I feel that the successful wireless standards will be WI-Fi for interfaces with higher bandwidth and BLE for sensors and other low bandwidth interfaces.


Jithu Niruthambath, director at Calixto Systems Pvt Ltd, will be addressing the audience on leveraging Wi-Fi for IoT projects, at Electronics Rocks ’13. Here is a sneak peak at the key takeaway points…

Wi-Fi is said to have become a de-facto thanks to its adoption by Starbucks and other leading coffee houses and brands. Do you think the IoT will give the standard another similar boost?

I will surely say that. Even more importantly, Wi-Fi as an IoT interface is getting a boost due to the widespread presence of Wi-Fi access points.  If you look, every office and most of the factories have Wi-Fi Access Points (AP) for office communication. This makes it easy to build an IoT solution with these existing APs.

In the recent past, smartphone operating systems like Android and iOS have also started supporting soft AP’s. This allows a lot of sensors/devices to connect to the world using Wi-Fi through smartphones. This also is boosting Wi-Fi’s acceptance.

What are the other alternatives to wireless communication between the IoT device and the Internet gateway/ smart phone? Of these, why is Wi-Fi preferable?

Key wireless interfaces are: WI-Fi, Zigbee, Bluetooth (BT), Bluetooth Smart (Earlier known as Bluetooth Low Energy or BLE), proprietary wireless interfaces on free bands like Sub-GHz and 2.4 GHz.

If you look at Internet gateways or APs, the only successful wireless interface is Wi-Fi.  Therefore if you are trying for any local monitoring/control, the only affordable option is Wi-Fi.  If you trying to do a sys tem around any other interface, it requires you to set up an infrastructure.

In the case of smartphone based connection, currently there are two interface options: BT and Wi-Fi. Among these, slowly Wi-Fi is getting more attention. But with Apple introducing BT4.0 in their phones, BLE is emerging as the leader.  If the data bandwidth needed is low, BLE will be cheaper and lower power than Wi-Fi or BT.

I feel that the successful wireless standards will be WI-Fi for interfaces with higher bandwidth and BLE for sensor and other low bandwidth interfaces.

Could you give some indicative figures comparing the adoption of Wi-Fi by IoT device makers as against other competing standards?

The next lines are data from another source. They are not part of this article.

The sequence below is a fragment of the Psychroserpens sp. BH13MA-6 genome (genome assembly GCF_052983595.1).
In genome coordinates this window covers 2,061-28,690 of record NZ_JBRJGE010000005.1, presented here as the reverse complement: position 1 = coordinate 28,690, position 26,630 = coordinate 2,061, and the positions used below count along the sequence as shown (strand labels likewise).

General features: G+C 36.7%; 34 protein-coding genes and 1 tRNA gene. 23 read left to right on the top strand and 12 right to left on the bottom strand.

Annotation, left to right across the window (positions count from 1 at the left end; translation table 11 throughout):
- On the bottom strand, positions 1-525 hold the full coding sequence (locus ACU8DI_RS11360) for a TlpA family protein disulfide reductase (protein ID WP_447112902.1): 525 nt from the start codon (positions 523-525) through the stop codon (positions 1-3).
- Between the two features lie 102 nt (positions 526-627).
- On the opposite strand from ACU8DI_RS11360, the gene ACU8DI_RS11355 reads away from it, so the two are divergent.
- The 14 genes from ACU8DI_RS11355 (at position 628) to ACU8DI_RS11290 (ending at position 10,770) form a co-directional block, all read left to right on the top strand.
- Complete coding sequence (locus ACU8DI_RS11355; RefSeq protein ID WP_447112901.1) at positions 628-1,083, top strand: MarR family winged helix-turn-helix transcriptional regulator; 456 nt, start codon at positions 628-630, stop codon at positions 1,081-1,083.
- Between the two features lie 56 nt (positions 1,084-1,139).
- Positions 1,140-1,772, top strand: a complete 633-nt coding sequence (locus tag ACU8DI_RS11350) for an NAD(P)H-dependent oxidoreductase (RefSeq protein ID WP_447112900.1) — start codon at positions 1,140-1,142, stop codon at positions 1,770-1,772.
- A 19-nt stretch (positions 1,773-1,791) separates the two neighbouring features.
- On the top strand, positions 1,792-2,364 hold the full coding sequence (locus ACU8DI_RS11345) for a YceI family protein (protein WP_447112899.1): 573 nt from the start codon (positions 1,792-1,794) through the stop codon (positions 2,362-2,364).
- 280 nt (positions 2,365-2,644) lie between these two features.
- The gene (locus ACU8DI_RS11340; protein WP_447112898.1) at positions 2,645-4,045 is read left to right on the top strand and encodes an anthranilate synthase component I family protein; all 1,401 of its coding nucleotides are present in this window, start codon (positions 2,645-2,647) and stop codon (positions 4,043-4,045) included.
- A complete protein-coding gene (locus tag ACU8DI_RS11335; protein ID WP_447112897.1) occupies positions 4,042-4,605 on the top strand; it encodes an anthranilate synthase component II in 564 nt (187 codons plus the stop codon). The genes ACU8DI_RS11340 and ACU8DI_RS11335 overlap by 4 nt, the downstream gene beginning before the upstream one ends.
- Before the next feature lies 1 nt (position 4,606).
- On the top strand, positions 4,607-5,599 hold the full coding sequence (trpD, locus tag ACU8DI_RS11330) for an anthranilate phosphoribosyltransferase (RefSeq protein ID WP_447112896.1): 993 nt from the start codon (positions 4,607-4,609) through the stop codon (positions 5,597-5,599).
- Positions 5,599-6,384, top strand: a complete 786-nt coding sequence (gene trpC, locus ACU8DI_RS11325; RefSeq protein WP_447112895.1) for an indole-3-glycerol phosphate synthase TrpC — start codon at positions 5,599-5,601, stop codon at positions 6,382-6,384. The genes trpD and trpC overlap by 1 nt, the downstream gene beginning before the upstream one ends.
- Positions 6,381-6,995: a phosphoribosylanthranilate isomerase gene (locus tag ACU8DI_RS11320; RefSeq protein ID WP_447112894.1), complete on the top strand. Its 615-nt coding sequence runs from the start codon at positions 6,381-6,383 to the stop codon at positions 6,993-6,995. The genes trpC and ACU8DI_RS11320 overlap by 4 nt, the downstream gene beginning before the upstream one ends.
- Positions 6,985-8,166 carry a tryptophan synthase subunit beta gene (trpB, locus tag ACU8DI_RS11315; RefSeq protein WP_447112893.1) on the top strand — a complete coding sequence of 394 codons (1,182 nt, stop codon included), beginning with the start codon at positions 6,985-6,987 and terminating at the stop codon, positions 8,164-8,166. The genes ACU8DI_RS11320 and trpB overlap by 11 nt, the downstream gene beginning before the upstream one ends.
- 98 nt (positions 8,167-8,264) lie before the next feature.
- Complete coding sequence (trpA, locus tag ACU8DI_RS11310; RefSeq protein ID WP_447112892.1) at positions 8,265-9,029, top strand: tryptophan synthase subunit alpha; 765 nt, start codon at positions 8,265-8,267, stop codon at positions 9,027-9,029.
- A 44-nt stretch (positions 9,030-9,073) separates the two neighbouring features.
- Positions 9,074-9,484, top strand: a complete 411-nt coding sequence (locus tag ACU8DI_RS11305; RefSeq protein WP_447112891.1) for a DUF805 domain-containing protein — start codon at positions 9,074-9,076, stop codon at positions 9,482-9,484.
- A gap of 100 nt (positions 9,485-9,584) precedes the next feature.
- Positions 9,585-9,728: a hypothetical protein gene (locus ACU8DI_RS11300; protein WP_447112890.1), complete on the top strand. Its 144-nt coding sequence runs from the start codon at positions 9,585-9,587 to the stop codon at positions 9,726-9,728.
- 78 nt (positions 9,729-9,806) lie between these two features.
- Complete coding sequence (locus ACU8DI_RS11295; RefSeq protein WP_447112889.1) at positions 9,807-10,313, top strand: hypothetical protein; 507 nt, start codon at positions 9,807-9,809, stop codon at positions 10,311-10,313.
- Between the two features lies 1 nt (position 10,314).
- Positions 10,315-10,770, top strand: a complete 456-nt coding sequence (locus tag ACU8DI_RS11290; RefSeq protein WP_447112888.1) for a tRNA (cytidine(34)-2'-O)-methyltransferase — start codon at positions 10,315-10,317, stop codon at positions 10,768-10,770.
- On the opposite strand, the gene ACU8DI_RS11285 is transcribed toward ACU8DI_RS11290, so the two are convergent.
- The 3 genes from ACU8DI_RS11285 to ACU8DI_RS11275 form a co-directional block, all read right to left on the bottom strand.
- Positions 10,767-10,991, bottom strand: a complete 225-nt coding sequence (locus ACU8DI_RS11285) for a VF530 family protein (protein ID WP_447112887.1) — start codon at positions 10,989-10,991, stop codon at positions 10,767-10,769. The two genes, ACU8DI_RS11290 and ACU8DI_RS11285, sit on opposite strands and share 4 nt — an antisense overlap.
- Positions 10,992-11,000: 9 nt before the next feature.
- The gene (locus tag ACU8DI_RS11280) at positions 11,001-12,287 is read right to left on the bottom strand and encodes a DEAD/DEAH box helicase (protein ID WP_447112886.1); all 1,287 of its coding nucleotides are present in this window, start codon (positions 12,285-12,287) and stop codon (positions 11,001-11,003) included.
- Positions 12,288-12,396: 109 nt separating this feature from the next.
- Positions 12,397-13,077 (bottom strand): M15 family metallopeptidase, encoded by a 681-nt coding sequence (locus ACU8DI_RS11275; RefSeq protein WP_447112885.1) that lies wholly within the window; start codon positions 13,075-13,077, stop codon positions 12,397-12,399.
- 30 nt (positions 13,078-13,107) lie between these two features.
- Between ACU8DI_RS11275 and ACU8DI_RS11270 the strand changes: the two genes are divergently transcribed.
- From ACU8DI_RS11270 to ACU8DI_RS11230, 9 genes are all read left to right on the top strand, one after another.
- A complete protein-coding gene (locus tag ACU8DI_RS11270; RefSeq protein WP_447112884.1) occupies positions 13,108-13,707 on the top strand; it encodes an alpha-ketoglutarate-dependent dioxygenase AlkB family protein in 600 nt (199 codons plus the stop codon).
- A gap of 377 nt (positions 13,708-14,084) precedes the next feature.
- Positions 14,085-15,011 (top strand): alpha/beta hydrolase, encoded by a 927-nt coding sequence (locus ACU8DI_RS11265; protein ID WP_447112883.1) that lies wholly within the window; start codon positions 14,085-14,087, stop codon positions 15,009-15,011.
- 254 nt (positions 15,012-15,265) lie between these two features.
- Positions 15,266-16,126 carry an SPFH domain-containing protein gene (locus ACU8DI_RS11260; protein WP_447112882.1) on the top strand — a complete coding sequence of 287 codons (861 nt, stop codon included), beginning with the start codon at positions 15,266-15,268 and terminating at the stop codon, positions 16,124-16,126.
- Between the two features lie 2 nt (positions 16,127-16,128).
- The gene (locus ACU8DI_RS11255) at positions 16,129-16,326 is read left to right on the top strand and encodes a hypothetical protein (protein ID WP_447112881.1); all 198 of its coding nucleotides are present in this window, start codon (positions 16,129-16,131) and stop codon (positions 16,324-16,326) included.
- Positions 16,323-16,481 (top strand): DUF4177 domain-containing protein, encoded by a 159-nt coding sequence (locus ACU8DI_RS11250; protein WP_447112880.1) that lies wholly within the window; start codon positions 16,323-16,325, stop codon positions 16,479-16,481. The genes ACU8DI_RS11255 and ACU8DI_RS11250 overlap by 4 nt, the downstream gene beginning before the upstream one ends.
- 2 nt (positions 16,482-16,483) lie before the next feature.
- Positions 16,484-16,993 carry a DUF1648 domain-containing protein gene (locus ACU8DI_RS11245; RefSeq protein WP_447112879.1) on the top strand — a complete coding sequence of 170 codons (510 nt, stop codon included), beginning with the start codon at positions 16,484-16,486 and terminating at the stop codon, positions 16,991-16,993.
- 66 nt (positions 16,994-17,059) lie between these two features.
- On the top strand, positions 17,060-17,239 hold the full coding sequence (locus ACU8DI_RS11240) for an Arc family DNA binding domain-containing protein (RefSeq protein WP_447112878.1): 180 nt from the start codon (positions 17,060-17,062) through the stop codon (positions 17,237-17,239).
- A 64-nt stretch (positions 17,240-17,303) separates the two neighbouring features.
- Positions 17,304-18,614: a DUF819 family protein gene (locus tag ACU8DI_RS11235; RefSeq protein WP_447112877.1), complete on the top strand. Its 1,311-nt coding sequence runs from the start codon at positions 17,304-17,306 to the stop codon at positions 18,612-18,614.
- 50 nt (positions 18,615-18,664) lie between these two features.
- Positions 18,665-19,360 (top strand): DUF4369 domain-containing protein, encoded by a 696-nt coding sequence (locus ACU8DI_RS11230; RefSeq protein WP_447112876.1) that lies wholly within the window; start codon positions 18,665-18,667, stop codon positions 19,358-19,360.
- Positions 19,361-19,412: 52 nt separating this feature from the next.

There is no doubt that Wi-Fi is the most successful interface used for Internet access. Every PC, laptop, tablet and smartphone in the world comes with a Wi-Fi Interface. But, it is still not that popular in embedded IoT devices. Cost of getting the Wi-Fi interface on micro-controllers and complexity were the reasons. But, in the recent times, we are getting Wi-Fi solutions like CC3xxx from TI. This has reduced complexity and cost of Wi-Fi enablement of embedded things. This is driving a lot IoT applications.

What are the other recent developments in the standard that promise a better future for it in the IoT era?

Most of the “Things” in the world are run by tiny microcontrollers. As I have mentioned in my previous answer, till recently there was no cost effective way to enable Wi-Fi interface on these controllers.  Now we have lot of Wi-Fi modules which can support even tiniest microcontrollers.  This is one reason for more uptake now.

Another important point is the availability of Wi-Fi AP’s in smartphones and tablets. This allows even more opportunity to develop accessories with Wi-Fi interfaces.

Wi-Fi Direct standard is also emerging now. With this, two Wi-Fi enabled devices will be able to talk to each other without an AP.

What will be the key takeaway for engineers and techies attending your talk at eRocks ‘13?

This talk will be a Segway to Wi-Fi as an IoT interface. I am wishing that a lot of engineers will look at Wi-Fi as their interface choice for some of the applications.

By Janani Gopalakrishnan Vikram